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Journal American Rhododendron Society

Current Editor:
Dr. Glen Jamieson ars.editor@gmail.com


Volume 36, Number 1
Winter 1982

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Light
Bob Wright, Tacoma, WA

Reprinted from Tacoma Chapter Newsletter

        When you make your first purchase of rhododendrons, if you are like the majority of the rest of us, you asked the person you bought them from how they should be grown. The most frequent responses to that question provide information about drainage, humus in the soil, soil pH, planting depth, fertilizers and winter protection. It is not too unusual to be told to avoid planting them anywhere with a southern exposure or where they are exposed to direct summer sunlight. With all this information in their heads, many persons have been known to plant their new prize in a foundation planting on the north side of their home or under the Birch tree that is also newly planted in their street side yard. Several years later, they come to the conclusion that rhododendrons are difficult to keep alive or are very difficult to bring into bloom. If they had been given information about necessary light levels and competition with the roots of other plants, they may have come to other conclusions.
        In their native habitats some of the large-leafed specimens will grow where they do not receive much direct sunlight, but they will be growing where they are exposed to high levels of light. This has been suggested as one reason why so many of those species which grow in mature forests are successful epiphytes. By growing on other trees they are able to find enough light to survive and bloom very successfully. Rhododendrons which do survive in insufficient light levels rarely do more than produce vegetative growth. Plants which do not bloom are not successful in reproduction and therefore contribute nothing to the succeeding generations in that location.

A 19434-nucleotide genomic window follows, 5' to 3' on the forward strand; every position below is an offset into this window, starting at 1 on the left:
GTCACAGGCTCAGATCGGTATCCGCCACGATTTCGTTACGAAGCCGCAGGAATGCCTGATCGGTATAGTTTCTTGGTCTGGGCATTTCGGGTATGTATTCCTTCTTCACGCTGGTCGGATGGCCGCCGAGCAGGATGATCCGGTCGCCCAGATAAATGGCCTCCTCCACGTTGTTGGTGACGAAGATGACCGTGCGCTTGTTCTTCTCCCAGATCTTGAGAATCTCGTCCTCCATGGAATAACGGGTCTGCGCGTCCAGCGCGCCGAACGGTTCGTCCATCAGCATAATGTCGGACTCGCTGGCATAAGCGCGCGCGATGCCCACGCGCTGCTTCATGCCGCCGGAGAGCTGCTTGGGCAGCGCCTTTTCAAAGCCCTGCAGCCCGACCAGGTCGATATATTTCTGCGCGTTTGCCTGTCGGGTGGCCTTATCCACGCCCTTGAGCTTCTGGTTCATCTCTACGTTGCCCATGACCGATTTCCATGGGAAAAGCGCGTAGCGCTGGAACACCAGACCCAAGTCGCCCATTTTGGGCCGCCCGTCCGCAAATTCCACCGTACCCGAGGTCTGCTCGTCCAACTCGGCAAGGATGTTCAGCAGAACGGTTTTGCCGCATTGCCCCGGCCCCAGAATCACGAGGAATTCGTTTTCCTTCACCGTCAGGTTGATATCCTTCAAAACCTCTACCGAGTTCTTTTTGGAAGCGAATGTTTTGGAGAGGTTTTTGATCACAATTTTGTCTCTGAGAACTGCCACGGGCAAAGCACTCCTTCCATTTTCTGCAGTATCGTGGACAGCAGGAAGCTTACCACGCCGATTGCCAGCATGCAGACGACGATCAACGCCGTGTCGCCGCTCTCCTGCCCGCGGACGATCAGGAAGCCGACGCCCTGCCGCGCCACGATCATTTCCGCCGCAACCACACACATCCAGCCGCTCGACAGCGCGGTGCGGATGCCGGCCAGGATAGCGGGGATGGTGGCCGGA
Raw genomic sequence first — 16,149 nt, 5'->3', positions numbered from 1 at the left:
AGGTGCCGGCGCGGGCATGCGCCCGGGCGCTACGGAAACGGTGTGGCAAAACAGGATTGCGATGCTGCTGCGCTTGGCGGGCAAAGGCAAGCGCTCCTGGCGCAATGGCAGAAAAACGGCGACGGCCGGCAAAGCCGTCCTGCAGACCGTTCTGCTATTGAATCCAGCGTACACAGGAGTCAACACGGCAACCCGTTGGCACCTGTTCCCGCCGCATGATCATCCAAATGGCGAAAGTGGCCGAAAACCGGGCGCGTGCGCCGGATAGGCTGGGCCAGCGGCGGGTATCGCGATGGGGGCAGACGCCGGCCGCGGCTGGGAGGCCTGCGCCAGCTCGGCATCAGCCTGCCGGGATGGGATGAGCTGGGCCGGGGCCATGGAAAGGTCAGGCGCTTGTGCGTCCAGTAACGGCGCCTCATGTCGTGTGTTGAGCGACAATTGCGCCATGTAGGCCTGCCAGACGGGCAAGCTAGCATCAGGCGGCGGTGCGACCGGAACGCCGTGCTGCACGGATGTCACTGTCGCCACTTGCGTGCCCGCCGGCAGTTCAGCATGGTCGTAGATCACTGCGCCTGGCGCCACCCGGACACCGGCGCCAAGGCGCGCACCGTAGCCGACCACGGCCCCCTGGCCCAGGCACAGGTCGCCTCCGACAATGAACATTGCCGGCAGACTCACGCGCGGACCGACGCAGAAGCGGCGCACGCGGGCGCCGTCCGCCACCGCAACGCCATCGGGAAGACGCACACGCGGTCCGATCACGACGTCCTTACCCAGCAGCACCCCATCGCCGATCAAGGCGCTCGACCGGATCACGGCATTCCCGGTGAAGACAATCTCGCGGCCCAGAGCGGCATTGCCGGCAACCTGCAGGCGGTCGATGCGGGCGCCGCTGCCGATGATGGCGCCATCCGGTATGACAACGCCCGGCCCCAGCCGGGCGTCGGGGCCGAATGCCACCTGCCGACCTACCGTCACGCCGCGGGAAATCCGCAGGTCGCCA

High levels of direct sun light can be harmful. If insufficient water is available, exposure to direct sunlight can raise the temperature within the leaf high enough to cause dehydration, damaging the leaves. Exposure to high levels of direct sunlight during the time the ground is frozen can also cause damage from dehydration. It makes good sense then to put your plants where they can have adequate water supplies during the year and where they are protected on clear days during the middle of summer and during the winter.
        One way of sheltering the plantings would be to plant them in association with other trees, provided they do not produce too much shade or have invasive roots which would compete with the roots of the rhododendrons for nutrients and water. An extra advantage of planting in this way is that the companion plants can break up airflow and that can prevent wind dehydration. Some trees which produce heavy shade can be thinned to allow more light to penetrate to the planting beds. The lower limbs of conifers can be removed to allow more light around the base of the tree while the crown provides protection from too much direct sunlight. Some conifers, such as Douglas Fir and Hemlock in our area have very shallow root systems so plantings under them should be far enough from the trunk to avoid this problem.
        Deciduous trees with large leaves can produce problems when they drop their leaves. Dwarf alpines can be smothered by a heavy leaf drop. Soggy leaves on any rhododendron can cause that portion of the plant to rot and could be the cause of death of the plant. Alpines probably should be grown in an almost open setting anyway to approximate their natural environment.
        Peter Cox (DWARF RHODODENDRONS) and David Leach (RHODODENDRONS OF THE WORLD) discuss these problems in more detail and suggest companion trees which can be used in landscaping a city lot which are compatible with your favorite plants.


Volume 36, Number 1
Winter 1982

DLA Ejournal Home | JARS Home | Table of Contents for this issue | Search JARS and other ejournals